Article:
Taddeo hasn't shown she can win anything. She tried three times but has never won elected office.
She ran for Congress in 2008 against U.S. Rep. Ileana Ros-Lehtinen and lost. Nevertheless, the Crist team boasted,In 2008, she was the Democratic nominee for Congress in South Florida's 18th District, receiving more votes than any other Democrat who's run in that district." But Taddeo managed to get 41 percent in a good year for Democrats. Barack Obama pulled 51 percent in that district in the same election.
She ran for county commission in District 8 and lost in the primary, coming in third -- third -- behind former Homestead Mayor Lynda Bell and former Palmetto Bay Mayor Eugene Flinn.
And now she lost with Crist. The most telling fact in the Crist-Taddeo loss is that she failed to do the one thing a lieutenant governor pick is supposed to do -- enhance the ticket in her own district. Win her own district. OK, the Republicans didn't win Miami-Dade County, Crist and Taddeo did. But, as political writer Jeff Henderson said here in Sunshine State News, "... She was supposed to boost Crist in South Florida. That simply did not happen as Democratic turnout simply sputtered in Miami and Broward County. Despite having been the boss of Miami-Dade Democrats, Taddeo failed in her own backyard. Crist made a miscalculation in adding her to the ticket."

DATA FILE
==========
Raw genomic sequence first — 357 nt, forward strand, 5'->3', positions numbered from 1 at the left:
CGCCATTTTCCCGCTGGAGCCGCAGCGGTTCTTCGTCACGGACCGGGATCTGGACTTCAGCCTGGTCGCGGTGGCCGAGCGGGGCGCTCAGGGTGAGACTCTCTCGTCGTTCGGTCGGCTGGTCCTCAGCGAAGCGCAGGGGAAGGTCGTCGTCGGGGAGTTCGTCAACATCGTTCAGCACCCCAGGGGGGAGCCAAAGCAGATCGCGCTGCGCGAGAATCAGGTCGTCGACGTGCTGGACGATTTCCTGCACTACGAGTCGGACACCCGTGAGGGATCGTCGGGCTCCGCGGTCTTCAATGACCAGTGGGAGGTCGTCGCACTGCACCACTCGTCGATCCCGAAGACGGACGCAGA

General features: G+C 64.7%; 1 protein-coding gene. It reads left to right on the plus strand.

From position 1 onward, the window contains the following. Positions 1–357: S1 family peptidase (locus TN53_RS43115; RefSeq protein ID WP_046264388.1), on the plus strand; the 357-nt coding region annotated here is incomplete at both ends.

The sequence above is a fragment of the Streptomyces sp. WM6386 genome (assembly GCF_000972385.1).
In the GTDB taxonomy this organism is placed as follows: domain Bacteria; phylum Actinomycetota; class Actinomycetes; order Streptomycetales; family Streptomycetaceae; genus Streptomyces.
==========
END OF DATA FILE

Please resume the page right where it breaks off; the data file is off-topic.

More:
I admit, I never thought the state press really scrutinized Taddeo, or how she was running the Miami-Dade party. And in July I wrote about537 Consulting LLC,the shell company she formed with Executive Director Juan Cuba to hide that her office had been paying employees as independent contractors -- not as full staffers -- for a long time. See the story here.
The question still is, are the stories about Taddeo correct? Is this a woman voters, even the members of her own party who know her best, want to vote for? Do they even feel a connection to her? Some have said no, that Taddeo doesn't know the value of a dollar, spends "like the doctor's wife she is," prefers the life of a socialite to talking with, or identifying with, the concerns of voters.
"Annette isn't another Sarah Palin," one member of her group told me. "She's a female Charlie Crist. A political opportunist who envies Charlie. She wants to be a career politician like Charlie. I'm not sure it's entirely for the right reasons."
And Farid Khavari, a South Florida registered Democrat who ran for governor as an independent, had seen and heard enough of Taddeo to know "she makes Sarah Palin look like Albert Einstein. ... Try to find out from this woman what plan she has for the office she's seeking. ... And good luck on that."
State Sen. Dwight Bullard has Taddeo's old job aschairman of the Miami-Dade Democratic Party, and by all accounts, he's doing an excellent job.
But let's keep an eye on Annette Taddeo -- a prominent Democrat in her own mind, anyway. Let's see where she goes next.
Reach Nancy Smith at firstname.lastname@example.org or at 228-282-2423. Twitter: @NancyLBSmith